At once the captain gave the order to abandon ship. Water swirled around their ankles, and yet still the crew were slow to move. They were far from land and no doubt they knew in their hearts that there was little chance of reaching safety in the lifeboat, assuming they could even make use of it in the storm’s high waves.
Sephane watched the chaos unfolding around her with growing horror. These people were going to die. But more awful still was the realisation that they knew it and were spending their last minutes not trying to save their own lives, but simply in doing something - anything - to avoid focussing on the reality of their situation. From beneath her tunic she drew out the soapstone amulet her father had given her, then gathered her courage and ran up onto the deck. Mere seconds later a wave carried her over the side and she was hurled, tumbling, into the waves.
When Sephane awoke she was on the shore. Carzena was visible in the distance, its dock thick with tall masts. Around her on the sand were the crew and even the captain. Some were waking as she was, but even the others, cut and bruised as they were, still lived. She looked down at the amulet. It bore the symbol of Byath, the Avatar of the Ocean. She had grasped it with no expectation of being saved, doing so only because she had no better recourse. And yet, here she was.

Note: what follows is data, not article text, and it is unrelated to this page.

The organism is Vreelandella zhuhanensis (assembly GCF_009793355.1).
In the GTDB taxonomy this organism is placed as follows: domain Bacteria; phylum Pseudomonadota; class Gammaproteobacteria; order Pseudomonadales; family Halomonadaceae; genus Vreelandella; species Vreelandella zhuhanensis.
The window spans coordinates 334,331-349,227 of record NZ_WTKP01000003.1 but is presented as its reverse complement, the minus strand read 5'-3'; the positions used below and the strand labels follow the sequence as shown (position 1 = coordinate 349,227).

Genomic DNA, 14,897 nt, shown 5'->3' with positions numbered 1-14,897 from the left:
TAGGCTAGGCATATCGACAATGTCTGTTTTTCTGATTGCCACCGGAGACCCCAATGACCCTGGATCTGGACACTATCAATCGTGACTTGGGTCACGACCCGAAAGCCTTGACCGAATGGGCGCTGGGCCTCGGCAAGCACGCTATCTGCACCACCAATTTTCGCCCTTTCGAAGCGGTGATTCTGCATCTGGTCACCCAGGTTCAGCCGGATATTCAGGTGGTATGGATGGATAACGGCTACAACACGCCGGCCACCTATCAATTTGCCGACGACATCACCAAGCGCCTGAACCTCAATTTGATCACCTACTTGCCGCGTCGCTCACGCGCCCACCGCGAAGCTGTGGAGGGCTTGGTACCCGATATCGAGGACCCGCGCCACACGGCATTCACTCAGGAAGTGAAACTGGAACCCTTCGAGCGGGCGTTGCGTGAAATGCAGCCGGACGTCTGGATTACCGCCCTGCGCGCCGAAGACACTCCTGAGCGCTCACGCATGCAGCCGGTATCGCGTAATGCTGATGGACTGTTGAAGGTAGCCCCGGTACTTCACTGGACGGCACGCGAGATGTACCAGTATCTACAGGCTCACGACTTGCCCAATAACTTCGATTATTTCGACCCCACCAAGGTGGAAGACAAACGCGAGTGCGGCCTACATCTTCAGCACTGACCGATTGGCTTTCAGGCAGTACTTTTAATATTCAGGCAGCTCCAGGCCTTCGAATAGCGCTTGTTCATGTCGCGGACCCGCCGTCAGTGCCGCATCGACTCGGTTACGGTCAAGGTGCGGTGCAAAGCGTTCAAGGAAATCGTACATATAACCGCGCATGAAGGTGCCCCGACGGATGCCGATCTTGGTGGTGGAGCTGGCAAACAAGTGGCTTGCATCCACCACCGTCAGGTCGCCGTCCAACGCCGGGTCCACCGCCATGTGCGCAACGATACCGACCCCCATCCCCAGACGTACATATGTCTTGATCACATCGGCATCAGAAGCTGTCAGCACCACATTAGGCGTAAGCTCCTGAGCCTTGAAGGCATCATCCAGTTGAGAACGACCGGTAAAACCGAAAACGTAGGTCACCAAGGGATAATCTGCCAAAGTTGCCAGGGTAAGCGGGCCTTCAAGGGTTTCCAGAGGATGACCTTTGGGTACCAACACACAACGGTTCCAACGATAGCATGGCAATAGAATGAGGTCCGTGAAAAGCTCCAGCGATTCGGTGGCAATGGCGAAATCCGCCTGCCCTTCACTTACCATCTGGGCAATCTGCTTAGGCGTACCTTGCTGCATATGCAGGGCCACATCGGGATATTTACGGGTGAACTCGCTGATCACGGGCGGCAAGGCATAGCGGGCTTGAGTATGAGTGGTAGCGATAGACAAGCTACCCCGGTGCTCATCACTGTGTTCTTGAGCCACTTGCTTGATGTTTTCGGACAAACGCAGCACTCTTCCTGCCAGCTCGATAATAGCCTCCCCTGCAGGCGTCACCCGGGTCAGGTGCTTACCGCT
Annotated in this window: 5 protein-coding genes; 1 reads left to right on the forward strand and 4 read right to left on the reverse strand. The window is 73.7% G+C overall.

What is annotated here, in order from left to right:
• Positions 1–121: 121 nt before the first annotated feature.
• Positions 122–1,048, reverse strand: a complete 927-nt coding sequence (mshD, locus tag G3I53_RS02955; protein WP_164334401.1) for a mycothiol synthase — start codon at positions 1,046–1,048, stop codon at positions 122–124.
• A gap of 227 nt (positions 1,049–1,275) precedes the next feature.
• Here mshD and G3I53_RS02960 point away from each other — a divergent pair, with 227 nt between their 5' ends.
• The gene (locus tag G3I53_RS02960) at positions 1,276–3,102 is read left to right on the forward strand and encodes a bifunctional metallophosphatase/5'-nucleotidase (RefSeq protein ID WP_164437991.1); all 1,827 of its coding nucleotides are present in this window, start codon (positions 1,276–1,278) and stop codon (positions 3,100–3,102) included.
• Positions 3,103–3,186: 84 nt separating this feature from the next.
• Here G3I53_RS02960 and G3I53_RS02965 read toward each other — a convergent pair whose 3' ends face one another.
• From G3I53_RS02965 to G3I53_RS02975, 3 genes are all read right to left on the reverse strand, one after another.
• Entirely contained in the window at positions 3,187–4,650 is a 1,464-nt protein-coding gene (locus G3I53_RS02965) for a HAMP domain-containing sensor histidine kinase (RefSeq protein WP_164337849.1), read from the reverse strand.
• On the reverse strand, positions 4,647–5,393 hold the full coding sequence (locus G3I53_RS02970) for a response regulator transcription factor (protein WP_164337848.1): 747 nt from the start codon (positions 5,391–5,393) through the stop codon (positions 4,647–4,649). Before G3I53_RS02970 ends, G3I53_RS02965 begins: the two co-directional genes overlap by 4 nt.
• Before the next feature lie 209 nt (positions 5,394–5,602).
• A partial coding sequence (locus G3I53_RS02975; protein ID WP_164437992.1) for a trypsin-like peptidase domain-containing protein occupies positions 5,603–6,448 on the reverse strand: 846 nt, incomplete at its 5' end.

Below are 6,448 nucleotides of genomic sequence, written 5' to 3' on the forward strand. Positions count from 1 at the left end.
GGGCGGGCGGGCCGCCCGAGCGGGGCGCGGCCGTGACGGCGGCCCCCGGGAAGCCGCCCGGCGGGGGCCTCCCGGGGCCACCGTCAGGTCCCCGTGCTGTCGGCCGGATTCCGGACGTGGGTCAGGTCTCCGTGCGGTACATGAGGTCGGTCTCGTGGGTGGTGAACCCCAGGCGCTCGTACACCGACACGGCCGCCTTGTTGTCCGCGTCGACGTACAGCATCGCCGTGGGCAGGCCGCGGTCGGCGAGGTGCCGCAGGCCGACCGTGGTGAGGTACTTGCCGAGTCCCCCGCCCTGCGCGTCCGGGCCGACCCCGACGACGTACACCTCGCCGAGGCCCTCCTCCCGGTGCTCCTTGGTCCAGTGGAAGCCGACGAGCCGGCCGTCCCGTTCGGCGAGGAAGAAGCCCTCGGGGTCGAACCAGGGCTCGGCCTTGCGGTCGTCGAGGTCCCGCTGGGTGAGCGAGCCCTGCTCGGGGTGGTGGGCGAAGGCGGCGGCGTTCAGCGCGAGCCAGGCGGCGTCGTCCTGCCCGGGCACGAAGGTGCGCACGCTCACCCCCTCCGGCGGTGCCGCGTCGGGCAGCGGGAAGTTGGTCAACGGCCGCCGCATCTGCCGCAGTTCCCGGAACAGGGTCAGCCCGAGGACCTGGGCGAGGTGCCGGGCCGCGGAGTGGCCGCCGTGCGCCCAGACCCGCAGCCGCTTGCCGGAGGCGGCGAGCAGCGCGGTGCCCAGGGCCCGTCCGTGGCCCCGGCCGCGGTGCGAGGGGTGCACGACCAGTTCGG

The shrine to Byath in Carzena had not been tended since the month of her father’s death. That day it was swept and dusted, new mats were laid and new varnish applied to the polished wood. And from that day on Sephane never took off her father’s amulet.
When recorded history began in Urthauld, some of the first records were of old tales handed down orally for generations. In many of these folk legends every part of the natural world was a living being in its own right. Seen later as deities, in the oldest tales these personifications were the everyday characters in many of the dramas of the mythic epoch. They fought one another, fell in love, stole, created, travelled and slept.
The sages of the Six Castles called them “avatars”, taking the view that they were merely projections of the self and no more than fractional parts of the powers they seemed to represent.
Most of these beings were gone from the world by the time of the age of wars. Byath, the avatar of the oceans, was one of the few exceptions. As the power of the mortal races waxed, so they retreated into ever deeper waters, but they never left.
Whilst the power of the avatars is considerable, they are beings of very little ambition and are both sympathetic to mortals and surprisingly similar to them in their outlook. They are hostile to most other great powers, particularly those with the potential to harm whatever natural force they embody. In the case of Byath, it is not uncommon for them to make efforts to assist mortals who are endangered during sea voyages and they frequently battle against aquatic beasts whenever they are not native to the oceans.
Although Byath is often worshipped by mortals, this worship means nothing to them and they do not encourage or respond to it.
According to the elders amongst the images, all the avatars are gradually fading from the world. In the case of Byath, there have been no confirmed sightings since the end of the age of wars, but many sailors claim that deep within the ocean Byath still waits. For what, nobody can say.